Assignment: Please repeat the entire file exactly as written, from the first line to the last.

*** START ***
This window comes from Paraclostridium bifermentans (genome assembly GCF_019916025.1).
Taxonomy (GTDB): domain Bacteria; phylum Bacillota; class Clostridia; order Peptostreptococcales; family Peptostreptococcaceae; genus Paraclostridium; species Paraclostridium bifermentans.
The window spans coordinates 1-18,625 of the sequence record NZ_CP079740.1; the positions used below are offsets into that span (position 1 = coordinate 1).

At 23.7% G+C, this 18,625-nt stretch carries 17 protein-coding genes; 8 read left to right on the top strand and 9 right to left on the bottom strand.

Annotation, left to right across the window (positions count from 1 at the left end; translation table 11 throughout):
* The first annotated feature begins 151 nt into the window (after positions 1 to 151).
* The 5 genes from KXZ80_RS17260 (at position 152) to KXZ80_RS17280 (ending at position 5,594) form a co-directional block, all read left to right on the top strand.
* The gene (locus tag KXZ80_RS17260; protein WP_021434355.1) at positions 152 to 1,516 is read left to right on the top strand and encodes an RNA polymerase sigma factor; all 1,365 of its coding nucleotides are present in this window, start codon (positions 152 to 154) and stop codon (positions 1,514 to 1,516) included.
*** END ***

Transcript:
This window comes from Paraclostridium bifermentans (genome assembly GCF_019916025.1).
Taxonomy (GTDB): domain Bacteria; phylum Bacillota; class Clostridia; order Peptostreptococcales; family Peptostreptococcaceae; genus Paraclostridium; species Paraclostridium bifermentans.
The window spans coordinates 1-18,625 of the sequence record NZ_CP079740.1; the positions used below are offsets into that span (position 1 = coordinate 1).

At 23.7% G+C, this 18,625-nt stretch carries 17 protein-coding genes; 8 read left to right on the top strand and 9 right to left on the bottom strand.

Annotation, left to right across the window (positions count from 1 at the left end; translation table 11 throughout):
* The first annotated feature begins 151 nt into the window (after positions 1 to 151).
* The 5 genes from KXZ80_RS17260 (at position 152) to KXZ80_RS17280 (ending at position 5,594) form a co-directional block, all read left to right on the top strand.
* The gene (locus tag KXZ80_RS17260; protein WP_021434355.1) at positions 152 to 1,516 is read left to right on the top strand and encodes an RNA polymerase sigma factor; all 1,365 of its coding nucleotides are present in this window, start codon (positions 152 to 154) and stop codon (positions 1,514 to 1,516) included.